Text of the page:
Depression, anxiety and fear of missing out as correlates of social, non-social and problematic smartphone use

Addict Behav. 2020 Jun;105:106335. doi: 10.1016/j.addbeh.2020.106335. Epub 2020 Feb 7.


Few studies have examined mental health variables in relation to social vs. non-social smartphone use, and how such types of use relate to problematic smartphone use (PSU). We conducted a web survey of 316 American undergraduate students about severity of depression, anxiety, fear of missing out (FOMO), social and non-social smartphone use, and PSU. Using structural equation modeling, we found that compared to social smartphone use, non-social use was more strongly linked with severity of PSU (β = 0.18, p < .05) and FOMO (β = 0.24, p < .05). FOMO mediated relations between depression severity and non-social smartphone use (β = 0.09, p = .04). Furthermore, FOMO mediated relations between both depression (β = 0.23, p < .001) and anxiety (β = 0.16, p = .04) with PSU severity. We discuss non-social smartphone use as a possible avoidance strategy among anxious individuals, and the role of FOMO in individuals desiring social connectedness but also feeling socially anxious. Results are discussed in the context of a comprehensive theoretical model on pathways toward excessive internet use.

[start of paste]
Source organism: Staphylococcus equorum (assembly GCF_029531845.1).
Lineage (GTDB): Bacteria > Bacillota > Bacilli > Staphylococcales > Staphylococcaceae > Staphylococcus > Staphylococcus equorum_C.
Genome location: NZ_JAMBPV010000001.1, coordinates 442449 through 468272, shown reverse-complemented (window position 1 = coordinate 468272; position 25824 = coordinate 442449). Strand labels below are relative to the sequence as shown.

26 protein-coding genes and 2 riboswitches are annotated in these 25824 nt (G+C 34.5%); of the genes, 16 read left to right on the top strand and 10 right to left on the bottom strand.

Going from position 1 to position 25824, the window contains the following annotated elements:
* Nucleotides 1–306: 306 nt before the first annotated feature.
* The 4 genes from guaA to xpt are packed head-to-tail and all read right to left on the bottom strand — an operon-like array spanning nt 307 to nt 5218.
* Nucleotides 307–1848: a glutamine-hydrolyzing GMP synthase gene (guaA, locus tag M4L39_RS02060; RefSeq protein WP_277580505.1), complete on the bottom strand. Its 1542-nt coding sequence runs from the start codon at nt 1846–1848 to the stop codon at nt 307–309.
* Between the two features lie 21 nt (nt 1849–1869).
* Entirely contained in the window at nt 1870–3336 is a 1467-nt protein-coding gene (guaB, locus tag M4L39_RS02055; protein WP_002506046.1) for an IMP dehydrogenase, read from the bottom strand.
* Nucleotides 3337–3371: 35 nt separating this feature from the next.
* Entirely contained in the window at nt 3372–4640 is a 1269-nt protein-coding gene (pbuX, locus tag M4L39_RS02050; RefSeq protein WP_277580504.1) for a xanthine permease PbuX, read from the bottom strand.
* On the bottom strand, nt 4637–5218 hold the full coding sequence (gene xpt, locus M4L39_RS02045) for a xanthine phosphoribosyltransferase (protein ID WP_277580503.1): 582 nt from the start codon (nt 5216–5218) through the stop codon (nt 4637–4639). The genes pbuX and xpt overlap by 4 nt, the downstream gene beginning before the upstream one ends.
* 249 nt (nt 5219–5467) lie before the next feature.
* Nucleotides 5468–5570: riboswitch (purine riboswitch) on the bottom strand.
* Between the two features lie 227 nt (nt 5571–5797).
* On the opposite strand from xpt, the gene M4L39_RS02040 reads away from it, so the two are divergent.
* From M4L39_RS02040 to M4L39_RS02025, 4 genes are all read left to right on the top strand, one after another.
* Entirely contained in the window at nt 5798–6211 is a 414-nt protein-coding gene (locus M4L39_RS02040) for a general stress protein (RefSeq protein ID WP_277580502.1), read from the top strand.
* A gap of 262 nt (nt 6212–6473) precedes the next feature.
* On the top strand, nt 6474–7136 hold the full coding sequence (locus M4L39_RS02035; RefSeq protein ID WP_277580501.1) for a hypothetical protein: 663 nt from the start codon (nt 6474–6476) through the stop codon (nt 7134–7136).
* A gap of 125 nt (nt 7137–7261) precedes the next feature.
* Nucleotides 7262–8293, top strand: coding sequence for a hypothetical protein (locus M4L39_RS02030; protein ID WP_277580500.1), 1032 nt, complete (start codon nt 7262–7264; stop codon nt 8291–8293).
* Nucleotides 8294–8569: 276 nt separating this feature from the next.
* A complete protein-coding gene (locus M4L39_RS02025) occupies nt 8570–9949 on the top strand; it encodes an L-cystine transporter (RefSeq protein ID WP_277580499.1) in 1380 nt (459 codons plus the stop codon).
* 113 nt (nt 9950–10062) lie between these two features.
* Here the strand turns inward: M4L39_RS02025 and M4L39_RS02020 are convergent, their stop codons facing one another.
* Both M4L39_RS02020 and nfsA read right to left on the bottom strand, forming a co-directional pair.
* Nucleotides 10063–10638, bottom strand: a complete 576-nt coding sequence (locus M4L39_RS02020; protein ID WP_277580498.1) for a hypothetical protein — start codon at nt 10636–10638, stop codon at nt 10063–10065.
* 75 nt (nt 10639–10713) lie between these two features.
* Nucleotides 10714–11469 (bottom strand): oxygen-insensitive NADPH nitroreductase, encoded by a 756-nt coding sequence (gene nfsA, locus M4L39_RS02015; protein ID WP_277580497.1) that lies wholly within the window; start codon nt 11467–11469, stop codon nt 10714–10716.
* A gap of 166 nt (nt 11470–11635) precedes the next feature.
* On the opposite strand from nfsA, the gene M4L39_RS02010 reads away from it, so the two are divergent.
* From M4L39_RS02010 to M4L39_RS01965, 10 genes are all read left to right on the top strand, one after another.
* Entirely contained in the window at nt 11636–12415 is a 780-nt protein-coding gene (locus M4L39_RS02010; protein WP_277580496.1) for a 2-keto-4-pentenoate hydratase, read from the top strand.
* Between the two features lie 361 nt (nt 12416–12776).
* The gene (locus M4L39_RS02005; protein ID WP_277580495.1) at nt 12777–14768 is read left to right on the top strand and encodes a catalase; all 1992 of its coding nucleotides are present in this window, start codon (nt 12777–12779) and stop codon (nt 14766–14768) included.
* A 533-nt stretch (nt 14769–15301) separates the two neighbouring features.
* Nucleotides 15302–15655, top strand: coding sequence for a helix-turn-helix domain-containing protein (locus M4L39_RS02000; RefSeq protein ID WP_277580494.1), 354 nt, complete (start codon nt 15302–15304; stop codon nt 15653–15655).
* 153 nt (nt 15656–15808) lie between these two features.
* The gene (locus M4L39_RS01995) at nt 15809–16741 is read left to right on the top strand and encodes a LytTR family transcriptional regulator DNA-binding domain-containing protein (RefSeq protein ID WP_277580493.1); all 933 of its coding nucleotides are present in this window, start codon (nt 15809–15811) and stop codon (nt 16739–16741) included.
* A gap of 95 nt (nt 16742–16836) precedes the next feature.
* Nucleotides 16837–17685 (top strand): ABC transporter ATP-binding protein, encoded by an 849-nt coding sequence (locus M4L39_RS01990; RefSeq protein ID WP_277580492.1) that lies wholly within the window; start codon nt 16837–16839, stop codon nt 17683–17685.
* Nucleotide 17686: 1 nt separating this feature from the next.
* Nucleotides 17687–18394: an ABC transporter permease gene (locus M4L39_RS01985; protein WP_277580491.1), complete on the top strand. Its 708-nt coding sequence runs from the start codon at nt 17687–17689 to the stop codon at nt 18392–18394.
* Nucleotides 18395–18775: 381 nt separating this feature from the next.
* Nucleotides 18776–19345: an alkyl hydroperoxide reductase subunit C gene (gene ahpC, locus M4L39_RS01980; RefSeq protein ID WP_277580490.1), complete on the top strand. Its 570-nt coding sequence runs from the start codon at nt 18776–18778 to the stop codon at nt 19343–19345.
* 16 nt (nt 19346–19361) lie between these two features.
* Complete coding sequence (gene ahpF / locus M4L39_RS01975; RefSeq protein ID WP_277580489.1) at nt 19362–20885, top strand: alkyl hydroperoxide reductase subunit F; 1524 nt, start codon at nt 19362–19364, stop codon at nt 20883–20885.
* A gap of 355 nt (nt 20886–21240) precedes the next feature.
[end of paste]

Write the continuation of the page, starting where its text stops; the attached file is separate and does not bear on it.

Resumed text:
Keywords: Anxiety; Depression; Fear of missing out; Problematic smartphone use; Social networking.

Publication types

  • Research Support, Non-U.S. Gov't

MeSH terms

  • Adolescent
  • Anxiety / psychology*
  • Behavior, Addictive / psychology*
  • Depression / psychology*
  • Fear / psychology*
  • Female
  • Humans
  • Latent Class Analysis
  • Male
  • Mental Health*
  • Models, Theoretical
  • Smartphone*
  • Social Networking
  • Students / psychology
  • United States / epidemiology
  • Young Adult